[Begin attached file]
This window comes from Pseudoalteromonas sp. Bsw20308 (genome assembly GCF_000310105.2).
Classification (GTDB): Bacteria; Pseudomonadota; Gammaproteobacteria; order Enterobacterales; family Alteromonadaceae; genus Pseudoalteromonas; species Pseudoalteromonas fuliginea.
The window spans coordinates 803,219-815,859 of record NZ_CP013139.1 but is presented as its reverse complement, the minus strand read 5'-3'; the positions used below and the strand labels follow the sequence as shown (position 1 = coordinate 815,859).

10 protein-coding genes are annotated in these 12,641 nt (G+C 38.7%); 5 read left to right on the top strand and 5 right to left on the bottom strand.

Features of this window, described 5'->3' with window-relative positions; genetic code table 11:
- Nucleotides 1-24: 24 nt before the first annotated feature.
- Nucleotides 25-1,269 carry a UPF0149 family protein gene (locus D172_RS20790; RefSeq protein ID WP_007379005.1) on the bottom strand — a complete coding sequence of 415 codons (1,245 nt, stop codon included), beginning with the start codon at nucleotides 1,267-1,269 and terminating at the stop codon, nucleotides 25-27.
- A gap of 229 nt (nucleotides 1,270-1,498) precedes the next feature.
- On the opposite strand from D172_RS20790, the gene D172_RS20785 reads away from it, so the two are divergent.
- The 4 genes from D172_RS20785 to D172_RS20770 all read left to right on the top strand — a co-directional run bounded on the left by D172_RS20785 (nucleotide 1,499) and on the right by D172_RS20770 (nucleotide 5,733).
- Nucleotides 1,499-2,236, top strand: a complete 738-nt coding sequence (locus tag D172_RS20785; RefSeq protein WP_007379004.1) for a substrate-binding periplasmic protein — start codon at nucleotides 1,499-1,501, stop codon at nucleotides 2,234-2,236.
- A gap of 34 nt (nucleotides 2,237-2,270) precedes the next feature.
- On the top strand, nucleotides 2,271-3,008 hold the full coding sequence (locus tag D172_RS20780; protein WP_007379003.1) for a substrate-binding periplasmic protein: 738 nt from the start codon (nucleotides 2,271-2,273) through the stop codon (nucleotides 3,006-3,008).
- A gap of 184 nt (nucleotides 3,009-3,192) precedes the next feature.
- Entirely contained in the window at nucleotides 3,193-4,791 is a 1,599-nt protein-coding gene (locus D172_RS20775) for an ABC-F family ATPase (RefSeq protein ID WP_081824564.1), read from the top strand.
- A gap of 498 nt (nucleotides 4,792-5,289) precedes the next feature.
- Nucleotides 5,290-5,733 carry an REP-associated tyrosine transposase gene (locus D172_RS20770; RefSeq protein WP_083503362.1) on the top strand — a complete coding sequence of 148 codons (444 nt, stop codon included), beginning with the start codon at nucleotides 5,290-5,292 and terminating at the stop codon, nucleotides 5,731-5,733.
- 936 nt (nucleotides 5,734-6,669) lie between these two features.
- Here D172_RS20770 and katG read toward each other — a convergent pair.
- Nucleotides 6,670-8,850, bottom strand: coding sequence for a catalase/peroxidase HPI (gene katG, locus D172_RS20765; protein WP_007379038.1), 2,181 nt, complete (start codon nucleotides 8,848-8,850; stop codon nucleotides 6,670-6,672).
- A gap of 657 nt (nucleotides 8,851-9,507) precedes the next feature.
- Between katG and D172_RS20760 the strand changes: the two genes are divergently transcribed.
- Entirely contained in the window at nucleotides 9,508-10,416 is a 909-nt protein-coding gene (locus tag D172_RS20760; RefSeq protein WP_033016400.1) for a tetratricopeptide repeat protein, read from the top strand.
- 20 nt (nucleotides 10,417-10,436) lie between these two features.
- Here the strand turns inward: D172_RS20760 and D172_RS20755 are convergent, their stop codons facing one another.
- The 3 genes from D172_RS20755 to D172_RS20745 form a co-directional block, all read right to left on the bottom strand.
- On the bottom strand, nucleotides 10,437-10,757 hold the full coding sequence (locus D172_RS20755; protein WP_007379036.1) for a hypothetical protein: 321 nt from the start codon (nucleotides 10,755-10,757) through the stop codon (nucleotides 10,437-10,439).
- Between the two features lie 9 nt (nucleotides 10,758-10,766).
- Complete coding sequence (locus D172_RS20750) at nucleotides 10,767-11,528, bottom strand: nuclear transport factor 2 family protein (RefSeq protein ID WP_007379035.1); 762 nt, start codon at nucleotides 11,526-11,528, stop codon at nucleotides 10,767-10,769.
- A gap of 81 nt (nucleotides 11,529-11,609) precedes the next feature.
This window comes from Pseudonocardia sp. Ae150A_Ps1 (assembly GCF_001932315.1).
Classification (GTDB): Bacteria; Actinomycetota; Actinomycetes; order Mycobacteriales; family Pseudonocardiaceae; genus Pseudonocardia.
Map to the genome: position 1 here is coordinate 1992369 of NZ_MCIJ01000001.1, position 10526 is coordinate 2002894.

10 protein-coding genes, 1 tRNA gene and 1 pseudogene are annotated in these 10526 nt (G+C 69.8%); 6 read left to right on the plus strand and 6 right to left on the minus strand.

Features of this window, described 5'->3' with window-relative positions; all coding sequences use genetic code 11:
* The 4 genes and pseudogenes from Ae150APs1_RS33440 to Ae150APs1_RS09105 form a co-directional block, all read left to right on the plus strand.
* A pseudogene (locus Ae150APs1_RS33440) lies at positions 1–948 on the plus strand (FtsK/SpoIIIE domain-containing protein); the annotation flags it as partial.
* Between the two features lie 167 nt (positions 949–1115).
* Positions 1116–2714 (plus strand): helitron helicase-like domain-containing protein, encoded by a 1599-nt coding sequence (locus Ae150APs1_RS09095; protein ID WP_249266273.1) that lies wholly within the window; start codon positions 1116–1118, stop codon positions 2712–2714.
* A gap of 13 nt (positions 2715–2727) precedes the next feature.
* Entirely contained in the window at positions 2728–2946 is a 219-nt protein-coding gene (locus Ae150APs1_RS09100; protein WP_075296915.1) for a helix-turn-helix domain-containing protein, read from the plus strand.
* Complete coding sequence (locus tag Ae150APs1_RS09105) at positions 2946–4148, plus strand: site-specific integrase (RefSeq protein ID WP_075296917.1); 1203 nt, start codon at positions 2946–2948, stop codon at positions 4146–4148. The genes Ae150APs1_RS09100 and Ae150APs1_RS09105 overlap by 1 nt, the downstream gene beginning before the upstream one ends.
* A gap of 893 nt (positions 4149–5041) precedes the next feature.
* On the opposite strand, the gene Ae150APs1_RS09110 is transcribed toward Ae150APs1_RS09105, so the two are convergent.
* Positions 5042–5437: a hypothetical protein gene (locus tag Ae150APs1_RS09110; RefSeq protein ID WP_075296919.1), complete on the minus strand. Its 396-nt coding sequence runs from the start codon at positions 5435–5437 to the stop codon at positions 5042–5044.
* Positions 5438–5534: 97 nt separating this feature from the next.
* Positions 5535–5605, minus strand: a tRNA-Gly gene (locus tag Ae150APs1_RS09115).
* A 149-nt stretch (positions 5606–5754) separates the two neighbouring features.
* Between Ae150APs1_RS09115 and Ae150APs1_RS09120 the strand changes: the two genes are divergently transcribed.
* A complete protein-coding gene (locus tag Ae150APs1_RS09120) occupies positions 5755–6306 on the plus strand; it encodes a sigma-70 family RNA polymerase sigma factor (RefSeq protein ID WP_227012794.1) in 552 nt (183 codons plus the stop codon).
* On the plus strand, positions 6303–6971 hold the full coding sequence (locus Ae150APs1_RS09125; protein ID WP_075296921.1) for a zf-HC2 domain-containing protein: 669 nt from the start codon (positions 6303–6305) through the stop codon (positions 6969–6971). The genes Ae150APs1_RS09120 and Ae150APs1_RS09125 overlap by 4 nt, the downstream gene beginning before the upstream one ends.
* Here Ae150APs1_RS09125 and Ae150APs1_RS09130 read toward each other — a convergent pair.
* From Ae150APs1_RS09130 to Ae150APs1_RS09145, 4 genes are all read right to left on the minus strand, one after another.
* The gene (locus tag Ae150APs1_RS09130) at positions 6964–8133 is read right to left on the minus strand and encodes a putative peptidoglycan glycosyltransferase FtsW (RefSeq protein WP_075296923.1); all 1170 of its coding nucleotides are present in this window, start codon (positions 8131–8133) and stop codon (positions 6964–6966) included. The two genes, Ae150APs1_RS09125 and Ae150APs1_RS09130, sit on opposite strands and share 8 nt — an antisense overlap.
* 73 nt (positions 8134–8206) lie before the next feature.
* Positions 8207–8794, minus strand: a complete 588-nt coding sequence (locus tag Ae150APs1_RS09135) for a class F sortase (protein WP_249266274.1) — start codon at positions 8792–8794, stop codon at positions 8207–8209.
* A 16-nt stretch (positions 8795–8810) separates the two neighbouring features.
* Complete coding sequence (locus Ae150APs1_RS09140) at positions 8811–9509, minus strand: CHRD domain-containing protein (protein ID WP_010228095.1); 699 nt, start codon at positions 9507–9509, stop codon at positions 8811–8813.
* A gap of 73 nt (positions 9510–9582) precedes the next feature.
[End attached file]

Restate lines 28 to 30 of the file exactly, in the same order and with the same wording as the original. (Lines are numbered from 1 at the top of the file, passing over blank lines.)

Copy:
- Between the two features lie 9 nt (nucleotides 10,758-10,766).
- Complete coding sequence (locus D172_RS20750) at nucleotides 10,767-11,528, bottom strand: nuclear transport factor 2 family protein (RefSeq protein ID WP_007379035.1); 762 nt, start codon at nucleotides 11,526-11,528, stop codon at nucleotides 10,767-10,769.
- A gap of 81 nt (nucleotides 11,529-11,609) precedes the next feature.